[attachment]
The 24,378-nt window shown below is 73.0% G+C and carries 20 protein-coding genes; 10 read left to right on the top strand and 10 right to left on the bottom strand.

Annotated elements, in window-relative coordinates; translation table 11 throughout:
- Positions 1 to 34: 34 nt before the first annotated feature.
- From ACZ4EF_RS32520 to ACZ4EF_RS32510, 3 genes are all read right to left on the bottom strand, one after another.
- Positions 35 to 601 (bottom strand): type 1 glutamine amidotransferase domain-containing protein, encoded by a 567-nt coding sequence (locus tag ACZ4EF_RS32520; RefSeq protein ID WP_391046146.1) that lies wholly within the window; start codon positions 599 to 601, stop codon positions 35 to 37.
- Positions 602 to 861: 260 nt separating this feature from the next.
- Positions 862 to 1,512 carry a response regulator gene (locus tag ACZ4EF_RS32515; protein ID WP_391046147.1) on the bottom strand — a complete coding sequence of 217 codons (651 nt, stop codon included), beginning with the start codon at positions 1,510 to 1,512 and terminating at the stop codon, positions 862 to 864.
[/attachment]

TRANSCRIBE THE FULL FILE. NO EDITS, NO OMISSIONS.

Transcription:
The 24,378-nt window shown below is 73.0% G+C and carries 20 protein-coding genes; 10 read left to right on the top strand and 10 right to left on the bottom strand.

Annotated elements, in window-relative coordinates; translation table 11 throughout:
- Positions 1 to 34: 34 nt before the first annotated feature.
- From ACZ4EF_RS32520 to ACZ4EF_RS32510, 3 genes are all read right to left on the bottom strand, one after another.
- Positions 35 to 601 (bottom strand): type 1 glutamine amidotransferase domain-containing protein, encoded by a 567-nt coding sequence (locus tag ACZ4EF_RS32520; RefSeq protein ID WP_391046146.1) that lies wholly within the window; start codon positions 599 to 601, stop codon positions 35 to 37.
- Positions 602 to 861: 260 nt separating this feature from the next.
- Positions 862 to 1,512 carry a response regulator gene (locus tag ACZ4EF_RS32515; protein ID WP_391046147.1) on the bottom strand — a complete coding sequence of 217 codons (651 nt, stop codon included), beginning with the start codon at positions 1,510 to 1,512 and terminating at the stop codon, positions 862 to 864.